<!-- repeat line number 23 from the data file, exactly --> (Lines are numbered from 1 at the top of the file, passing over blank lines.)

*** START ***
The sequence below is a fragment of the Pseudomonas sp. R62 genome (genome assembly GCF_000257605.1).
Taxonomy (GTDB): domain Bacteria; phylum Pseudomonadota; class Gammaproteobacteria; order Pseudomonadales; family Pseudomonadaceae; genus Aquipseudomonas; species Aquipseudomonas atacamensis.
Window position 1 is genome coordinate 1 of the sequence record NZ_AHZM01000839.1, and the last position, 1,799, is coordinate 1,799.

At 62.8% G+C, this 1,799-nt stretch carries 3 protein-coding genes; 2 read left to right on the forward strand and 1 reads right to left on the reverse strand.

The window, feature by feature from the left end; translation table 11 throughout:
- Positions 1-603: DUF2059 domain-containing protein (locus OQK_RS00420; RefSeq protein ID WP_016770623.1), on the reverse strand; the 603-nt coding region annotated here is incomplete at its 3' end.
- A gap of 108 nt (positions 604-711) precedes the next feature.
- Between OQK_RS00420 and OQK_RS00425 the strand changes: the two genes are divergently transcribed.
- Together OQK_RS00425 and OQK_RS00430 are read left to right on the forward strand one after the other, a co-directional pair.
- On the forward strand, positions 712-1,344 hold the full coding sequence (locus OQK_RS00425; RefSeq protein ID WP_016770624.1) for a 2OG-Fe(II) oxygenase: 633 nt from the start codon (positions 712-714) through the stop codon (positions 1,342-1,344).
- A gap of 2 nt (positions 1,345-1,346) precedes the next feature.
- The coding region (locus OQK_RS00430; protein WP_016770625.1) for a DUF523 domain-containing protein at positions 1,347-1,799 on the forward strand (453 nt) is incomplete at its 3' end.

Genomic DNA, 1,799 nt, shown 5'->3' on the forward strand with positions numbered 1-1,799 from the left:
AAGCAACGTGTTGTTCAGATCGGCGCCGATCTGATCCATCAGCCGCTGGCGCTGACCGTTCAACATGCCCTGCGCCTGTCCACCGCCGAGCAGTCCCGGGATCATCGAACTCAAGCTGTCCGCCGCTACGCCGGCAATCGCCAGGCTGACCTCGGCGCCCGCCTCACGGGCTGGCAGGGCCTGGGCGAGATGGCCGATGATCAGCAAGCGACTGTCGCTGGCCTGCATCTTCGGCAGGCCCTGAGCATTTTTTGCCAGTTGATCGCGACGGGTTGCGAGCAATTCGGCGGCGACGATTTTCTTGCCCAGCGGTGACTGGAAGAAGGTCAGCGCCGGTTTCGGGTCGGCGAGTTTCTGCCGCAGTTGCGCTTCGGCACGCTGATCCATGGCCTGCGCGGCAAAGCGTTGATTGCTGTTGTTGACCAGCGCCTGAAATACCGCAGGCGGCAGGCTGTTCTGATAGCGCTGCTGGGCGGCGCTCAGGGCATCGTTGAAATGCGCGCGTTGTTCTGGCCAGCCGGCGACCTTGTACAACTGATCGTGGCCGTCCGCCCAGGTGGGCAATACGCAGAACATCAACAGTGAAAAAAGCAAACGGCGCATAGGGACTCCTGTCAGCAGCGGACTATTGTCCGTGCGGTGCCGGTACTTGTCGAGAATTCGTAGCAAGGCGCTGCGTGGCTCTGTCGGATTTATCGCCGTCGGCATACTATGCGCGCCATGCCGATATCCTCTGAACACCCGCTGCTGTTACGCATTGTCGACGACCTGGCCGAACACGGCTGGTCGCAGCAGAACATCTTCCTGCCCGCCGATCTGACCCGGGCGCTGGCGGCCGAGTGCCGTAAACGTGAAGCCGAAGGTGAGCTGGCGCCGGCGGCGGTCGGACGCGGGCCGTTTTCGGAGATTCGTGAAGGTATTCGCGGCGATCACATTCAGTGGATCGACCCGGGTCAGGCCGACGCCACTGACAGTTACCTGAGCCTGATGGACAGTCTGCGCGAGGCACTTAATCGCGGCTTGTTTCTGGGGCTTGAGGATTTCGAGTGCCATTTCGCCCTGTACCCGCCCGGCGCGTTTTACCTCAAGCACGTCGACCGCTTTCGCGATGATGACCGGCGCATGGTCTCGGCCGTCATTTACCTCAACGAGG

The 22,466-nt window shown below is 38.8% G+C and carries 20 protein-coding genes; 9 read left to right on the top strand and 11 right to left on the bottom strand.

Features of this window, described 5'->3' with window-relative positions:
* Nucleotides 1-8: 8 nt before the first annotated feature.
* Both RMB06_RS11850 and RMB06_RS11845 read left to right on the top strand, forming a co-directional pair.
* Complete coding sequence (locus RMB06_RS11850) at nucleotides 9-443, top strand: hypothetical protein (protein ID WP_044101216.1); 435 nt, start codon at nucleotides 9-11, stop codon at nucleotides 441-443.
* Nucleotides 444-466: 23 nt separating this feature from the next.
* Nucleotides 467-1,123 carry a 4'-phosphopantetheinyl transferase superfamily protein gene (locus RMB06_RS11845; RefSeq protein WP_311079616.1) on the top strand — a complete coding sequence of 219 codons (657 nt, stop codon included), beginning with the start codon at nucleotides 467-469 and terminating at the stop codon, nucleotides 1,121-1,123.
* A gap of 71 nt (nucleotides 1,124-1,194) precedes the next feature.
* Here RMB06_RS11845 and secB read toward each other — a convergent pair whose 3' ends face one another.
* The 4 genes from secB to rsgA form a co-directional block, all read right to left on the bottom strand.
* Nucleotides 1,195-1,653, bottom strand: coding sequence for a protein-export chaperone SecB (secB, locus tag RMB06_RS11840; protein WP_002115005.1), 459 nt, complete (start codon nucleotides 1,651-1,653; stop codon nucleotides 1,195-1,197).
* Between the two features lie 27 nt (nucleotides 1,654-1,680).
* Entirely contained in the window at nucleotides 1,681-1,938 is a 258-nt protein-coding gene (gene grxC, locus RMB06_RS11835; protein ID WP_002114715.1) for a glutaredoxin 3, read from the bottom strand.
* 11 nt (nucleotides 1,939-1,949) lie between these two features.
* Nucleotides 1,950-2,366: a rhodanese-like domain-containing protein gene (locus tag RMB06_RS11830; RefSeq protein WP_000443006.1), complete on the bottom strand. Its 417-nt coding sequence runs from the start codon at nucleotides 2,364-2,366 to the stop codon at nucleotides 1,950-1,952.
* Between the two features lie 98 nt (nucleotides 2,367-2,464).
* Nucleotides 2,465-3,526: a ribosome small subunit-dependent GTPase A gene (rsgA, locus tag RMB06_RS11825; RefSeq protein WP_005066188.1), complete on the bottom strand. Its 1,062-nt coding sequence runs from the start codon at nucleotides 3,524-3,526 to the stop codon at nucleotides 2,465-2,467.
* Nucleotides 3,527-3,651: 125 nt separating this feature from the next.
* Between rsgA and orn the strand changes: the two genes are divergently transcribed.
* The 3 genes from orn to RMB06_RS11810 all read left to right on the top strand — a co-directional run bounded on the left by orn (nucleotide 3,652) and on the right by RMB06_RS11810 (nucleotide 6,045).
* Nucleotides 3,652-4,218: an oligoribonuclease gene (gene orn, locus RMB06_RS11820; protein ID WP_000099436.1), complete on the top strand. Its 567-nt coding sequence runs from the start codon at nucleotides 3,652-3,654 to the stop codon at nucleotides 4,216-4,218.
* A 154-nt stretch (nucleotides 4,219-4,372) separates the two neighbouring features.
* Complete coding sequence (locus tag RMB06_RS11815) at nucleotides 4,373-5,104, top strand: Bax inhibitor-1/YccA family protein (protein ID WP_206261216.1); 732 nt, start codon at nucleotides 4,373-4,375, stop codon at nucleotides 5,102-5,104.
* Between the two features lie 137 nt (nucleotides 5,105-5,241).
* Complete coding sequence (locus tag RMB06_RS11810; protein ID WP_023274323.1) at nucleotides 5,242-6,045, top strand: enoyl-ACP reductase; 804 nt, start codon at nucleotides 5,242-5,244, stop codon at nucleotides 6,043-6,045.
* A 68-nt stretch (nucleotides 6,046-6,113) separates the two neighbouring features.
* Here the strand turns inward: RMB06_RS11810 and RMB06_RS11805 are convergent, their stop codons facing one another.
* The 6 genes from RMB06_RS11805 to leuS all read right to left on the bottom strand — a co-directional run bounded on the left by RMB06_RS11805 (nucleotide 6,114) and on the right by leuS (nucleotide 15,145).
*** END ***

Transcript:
* Here RMB06_RS11845 and secB read toward each other — a convergent pair whose 3' ends face one another.